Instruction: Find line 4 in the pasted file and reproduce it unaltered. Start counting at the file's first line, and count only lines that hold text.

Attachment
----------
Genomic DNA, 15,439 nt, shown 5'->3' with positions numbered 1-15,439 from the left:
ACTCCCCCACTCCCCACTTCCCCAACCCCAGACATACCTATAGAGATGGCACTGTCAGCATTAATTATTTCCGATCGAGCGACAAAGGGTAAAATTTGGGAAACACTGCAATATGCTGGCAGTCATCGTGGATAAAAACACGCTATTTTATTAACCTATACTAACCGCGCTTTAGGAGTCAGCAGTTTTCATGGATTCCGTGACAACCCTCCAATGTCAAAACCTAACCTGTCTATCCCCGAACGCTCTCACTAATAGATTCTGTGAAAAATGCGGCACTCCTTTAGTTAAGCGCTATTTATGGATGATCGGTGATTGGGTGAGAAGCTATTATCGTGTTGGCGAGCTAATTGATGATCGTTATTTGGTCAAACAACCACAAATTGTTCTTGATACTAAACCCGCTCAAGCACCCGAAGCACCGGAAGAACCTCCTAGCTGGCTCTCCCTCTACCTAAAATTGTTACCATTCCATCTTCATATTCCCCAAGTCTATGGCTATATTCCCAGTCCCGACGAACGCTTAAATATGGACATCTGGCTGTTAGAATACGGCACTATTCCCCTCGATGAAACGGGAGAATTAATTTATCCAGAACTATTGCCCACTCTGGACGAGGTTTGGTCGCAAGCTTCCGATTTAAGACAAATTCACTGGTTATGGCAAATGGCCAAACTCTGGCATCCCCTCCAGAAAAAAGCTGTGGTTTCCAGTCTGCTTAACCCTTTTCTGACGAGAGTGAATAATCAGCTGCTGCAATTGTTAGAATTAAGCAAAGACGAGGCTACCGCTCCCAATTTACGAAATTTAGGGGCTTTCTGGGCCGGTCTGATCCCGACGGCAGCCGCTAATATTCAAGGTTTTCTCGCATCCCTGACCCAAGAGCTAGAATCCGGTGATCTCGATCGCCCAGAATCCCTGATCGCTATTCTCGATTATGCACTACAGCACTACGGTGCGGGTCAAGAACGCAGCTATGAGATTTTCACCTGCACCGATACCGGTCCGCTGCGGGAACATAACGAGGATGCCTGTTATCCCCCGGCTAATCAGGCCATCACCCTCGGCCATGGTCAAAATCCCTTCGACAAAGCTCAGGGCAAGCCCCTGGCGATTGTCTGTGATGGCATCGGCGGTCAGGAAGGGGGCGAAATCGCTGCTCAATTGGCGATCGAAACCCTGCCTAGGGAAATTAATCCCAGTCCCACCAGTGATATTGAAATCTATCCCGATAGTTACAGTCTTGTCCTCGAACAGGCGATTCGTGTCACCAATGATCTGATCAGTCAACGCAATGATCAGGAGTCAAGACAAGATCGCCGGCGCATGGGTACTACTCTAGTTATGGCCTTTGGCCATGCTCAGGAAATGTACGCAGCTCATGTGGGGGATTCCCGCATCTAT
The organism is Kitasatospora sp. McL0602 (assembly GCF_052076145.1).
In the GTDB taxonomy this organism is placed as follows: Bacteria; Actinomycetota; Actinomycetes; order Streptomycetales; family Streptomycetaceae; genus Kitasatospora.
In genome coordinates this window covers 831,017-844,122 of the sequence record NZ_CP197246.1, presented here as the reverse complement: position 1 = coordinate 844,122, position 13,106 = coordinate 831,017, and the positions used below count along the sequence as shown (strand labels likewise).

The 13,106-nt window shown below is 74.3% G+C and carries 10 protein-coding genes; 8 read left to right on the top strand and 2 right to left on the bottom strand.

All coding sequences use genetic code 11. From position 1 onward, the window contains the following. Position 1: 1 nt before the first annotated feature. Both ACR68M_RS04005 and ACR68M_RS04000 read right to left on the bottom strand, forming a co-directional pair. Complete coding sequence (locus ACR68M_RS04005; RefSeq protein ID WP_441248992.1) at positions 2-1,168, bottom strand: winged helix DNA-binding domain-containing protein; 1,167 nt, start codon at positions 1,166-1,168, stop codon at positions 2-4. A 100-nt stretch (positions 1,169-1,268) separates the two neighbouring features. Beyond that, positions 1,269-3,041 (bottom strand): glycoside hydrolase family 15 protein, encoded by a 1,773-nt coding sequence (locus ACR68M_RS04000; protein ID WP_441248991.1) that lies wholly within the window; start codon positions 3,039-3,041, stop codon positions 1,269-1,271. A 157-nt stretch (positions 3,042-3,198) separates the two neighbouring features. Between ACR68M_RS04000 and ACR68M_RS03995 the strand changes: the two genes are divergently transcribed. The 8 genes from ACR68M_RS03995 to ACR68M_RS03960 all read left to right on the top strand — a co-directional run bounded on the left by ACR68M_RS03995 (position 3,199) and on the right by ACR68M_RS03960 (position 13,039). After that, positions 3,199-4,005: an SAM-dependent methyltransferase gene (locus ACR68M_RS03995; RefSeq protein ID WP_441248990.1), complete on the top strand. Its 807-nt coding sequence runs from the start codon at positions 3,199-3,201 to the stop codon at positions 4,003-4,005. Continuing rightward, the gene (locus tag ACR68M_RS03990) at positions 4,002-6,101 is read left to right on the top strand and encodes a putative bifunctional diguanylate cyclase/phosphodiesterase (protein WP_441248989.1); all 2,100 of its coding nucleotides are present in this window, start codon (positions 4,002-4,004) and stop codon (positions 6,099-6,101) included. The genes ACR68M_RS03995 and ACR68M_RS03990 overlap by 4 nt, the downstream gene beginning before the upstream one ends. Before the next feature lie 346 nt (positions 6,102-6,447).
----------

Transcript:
In the GTDB taxonomy this organism is placed as follows: Bacteria; Actinomycetota; Actinomycetes; order Streptomycetales; family Streptomycetaceae; genus Kitasatospora.